Posts from 10th December 2002

Dec 02

And not to preempt my own press, but…:

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And not to preempt my own press, but…: great Voice all around this week, with ILX’s Sean Carruthers giving Tom Petty a nice noogie of logic, Elena Oumano on Sean Paul, Shaggy, & “American” dancehall, and a Michael Freedberg piece on darkwave (paging DJ Martian), which made Nancy happy with the line “Me, I’m not only far too mainstream, I’m skinny — a size 12, dammit.”

Jess on the Sugababes

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Jess on the Sugababes – I liked this piece a lot.


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UNTOUCHABLES MUSIC/GUBI SANDHU – “Teray Meray Pyar Dian” / Danger 2

Over the past couple of years, pop trendwatchers have spotted, feted and provisionally buried the trend for ‘Indian’ influences in hip-hop. But what’s been happening at the other end of this connection? “Teray Meray Pyar Din” and its terrific parent album Danger 2 offer hints. “Teray” is electroclash, bhangra and garage all stewed up together – sounds great, or a mess, or a novelty, or just more music depending on where you’re culturally parked. Melancholic refrains bent and tweaked by vocoders like a Daft Punjabi Punk; a jerky Jerkins-y intro smoothed out by synthpop glide; MCing with a thick, phlegmy flow jacked outright from Neutrino… I like it all but it never quite joins up. The album leaps styles like crazy – drum n bass, hip-hop, house-pop, all wearing their bhangra makeovers more or less gracefully. Some of it’s marvellous – “Jat Marda” swipes the backing of Pharaoh Monch’s “Simon Says” and almost puts the “Bombay” in “bombast”; “Thenoo Thakiya” is the most propulsively poignant jump-up track you’ve heard in a while. Occasionally it switches from exhilarating to irritating a little too quickly and often, in its gleeful urge to mash anything and everything urban up into one vast vibey pudding, but you forgive it.

Predictably, as a Euro-dilettante who gets off on the tumbling, flowing rhythm beds of bhangra and Bollywood as much as their magpie pop nous, at first I liked the ‘Boliyan’ tracks best – bhangra as I’d come to think of it, marrying club-dub basslines with subcontinental beats. To someone clued into the subculture that’s producing the music, these are the ‘Old Skool’ – back-to-’94 bores according to the website I researched this on. The garage and R’n’B tracks are more up-to-date. (Ironically, the “Boliyan” track itself is Danger 2‘s sexiest stab at UK Garage).

Everything’s interrelated, of course. UK Garage itself took more than half a cue from hip-hop, particularly when So Solid broke through and MCing became omnipresent. Everyone rapping on this record seems to be borrowing So Solid Crew styles and even voices – and SSC were themselves nicking ideas from dancehall MCs whose producers are yet again going back to hip-hop for their newest riddims. Not only is everything related, it all seems to be moving closer together, with hip-hop the Great Attractor exerting an unstoppable pull on urban genres worldwide. As the gravity rises, the ‘old skool’ vs ‘new school’ arguments bubble up everywhere – avatars of bigger arguments about purity and hybridisation, about the global and the local. And right now is an exciting time – hip-hop, dancehall, garage, bhangra, rave all rubbing up to one another; talking, provoking, sharing energy. Homogeneity is a risk, but for now at least the ‘new school’ is winning.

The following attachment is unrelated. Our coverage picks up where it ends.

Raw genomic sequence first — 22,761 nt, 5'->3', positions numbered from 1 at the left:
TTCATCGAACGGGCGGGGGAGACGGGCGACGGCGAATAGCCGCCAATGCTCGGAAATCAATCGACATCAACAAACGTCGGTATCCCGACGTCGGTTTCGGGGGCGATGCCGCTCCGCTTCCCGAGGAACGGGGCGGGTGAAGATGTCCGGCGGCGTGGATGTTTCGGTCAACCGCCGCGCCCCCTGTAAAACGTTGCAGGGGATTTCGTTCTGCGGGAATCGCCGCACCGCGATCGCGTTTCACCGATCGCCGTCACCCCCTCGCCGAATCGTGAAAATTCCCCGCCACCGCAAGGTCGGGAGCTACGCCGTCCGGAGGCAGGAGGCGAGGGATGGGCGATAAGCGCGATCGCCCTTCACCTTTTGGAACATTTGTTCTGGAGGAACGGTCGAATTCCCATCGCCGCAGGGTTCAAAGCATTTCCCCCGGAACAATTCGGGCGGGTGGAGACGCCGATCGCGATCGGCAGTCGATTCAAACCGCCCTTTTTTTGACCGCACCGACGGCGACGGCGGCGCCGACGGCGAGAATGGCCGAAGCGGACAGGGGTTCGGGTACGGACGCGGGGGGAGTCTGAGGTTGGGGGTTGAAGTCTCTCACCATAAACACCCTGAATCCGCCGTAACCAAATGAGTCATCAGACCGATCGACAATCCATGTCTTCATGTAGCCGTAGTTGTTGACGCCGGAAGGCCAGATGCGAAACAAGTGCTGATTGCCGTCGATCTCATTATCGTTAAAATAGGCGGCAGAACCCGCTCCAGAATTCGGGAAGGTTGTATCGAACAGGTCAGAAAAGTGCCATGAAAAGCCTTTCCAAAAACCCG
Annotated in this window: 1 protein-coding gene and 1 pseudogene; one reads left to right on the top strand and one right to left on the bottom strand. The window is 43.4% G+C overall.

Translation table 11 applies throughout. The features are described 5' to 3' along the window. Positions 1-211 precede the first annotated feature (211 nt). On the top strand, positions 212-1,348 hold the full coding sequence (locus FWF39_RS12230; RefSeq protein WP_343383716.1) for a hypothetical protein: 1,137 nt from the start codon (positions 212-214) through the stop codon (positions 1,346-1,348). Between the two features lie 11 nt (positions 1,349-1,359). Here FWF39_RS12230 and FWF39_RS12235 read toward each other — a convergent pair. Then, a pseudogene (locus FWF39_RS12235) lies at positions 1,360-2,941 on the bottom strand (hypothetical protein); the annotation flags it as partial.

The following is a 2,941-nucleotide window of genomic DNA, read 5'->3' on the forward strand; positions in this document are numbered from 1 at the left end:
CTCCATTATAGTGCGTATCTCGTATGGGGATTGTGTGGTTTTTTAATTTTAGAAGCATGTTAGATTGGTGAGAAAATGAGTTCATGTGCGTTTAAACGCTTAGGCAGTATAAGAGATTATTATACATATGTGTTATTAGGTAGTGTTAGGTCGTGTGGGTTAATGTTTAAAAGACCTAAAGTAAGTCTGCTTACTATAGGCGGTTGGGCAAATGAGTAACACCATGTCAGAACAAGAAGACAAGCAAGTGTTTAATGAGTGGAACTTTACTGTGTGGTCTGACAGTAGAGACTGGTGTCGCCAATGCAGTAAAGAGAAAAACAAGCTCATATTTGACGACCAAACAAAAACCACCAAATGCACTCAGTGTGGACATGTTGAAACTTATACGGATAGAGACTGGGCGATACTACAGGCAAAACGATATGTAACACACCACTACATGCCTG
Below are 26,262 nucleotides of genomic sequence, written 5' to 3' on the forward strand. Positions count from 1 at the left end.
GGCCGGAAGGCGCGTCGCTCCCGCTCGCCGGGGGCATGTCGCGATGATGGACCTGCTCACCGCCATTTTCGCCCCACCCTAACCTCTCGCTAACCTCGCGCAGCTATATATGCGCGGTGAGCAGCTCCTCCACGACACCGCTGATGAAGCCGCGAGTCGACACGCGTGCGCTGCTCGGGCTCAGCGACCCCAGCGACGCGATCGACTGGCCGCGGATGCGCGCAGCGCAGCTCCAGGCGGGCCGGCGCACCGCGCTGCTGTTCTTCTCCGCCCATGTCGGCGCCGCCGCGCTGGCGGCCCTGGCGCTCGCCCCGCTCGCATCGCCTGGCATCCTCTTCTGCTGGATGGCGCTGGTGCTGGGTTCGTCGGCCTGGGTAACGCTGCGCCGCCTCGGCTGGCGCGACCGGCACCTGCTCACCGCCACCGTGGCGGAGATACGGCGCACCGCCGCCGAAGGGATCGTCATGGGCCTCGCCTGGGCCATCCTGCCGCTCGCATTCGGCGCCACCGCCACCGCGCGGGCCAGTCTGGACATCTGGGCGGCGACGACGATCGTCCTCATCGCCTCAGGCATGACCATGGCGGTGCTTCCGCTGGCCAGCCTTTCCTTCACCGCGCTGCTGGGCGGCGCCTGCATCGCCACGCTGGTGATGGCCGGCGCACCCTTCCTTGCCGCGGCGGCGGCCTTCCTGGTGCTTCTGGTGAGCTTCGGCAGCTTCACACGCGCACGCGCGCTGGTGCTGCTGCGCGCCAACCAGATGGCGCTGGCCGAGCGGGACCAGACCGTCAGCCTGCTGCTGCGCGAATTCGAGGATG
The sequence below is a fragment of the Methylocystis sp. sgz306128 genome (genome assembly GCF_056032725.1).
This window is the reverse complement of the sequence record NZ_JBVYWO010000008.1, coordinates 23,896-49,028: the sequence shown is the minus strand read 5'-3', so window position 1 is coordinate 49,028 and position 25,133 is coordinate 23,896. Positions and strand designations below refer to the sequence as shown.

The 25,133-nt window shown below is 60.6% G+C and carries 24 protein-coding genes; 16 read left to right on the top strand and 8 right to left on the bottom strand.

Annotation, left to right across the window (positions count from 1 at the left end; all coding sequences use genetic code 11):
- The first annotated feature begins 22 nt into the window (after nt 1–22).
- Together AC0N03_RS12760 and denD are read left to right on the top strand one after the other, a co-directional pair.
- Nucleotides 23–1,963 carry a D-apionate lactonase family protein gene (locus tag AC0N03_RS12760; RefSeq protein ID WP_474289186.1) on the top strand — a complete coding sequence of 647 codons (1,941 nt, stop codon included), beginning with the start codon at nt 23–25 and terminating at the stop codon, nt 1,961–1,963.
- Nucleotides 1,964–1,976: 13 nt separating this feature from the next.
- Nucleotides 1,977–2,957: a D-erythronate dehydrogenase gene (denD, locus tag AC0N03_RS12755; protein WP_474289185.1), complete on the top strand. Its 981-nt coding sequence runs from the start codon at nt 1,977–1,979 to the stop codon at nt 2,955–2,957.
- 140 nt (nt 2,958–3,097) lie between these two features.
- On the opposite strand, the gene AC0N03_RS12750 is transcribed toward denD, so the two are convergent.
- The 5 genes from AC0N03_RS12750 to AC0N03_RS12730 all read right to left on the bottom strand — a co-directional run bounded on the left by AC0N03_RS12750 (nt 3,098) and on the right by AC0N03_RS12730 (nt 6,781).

Who said romance wasn’t dead?

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Who said romance wasn’t dead? It might not be dead but on these efforts it may well be very, very sick indeed…. Still his hair isn’t as silly as Michael Bolton’s was.


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I have been contacted by a long time reader to bemoan my lack of commentary on the 1980’s band Furniture – a beat combo who barely set the charts alight in 1986. Now I know I say I set out to be encyclopaedic here, but give me some chance. I was happy to have put this morose bunch of chancers out of my head.

There is a theory knocking about at the moment that every word in the English language has been used in a bands name. Perhaps this has bearing on the success of Furniture. While the theory may be true, no band called the Wardrobes, The Prancing Sofas, or the Chiltern Three Piece-Suite has ever dented the charts. Furniture made a slight graze on the top twenty with Brilliant Mind, a song whose lyrics accurately describe their own shock at anyone buying it.
“You must be out of your brilliant mind”
they sang, not realising that while their consumers were indeed a couple of crusts short of a loaf even the stupidest people in the world (Elton John fans ferexample) would soon get the patronising and condescending tone. As their album said they were “The Wrong People” and even Stiff records, not a label shy of punting shit on to an unsuspecting public – deleted the damn thing in a matter of weeks.

Such a marketing stategy has only been surpassed once since. The band Living In A Box whose single “Living in A Box” was aimed at and marketed solely to people who were also living in boxes. Not realising that the disposable income of such box dwellers in Waterloo’s Cardboard City was not enough to stretch to a cup of tea, let alone synth-pop by a band without enough imagination to think of a band name and a song title.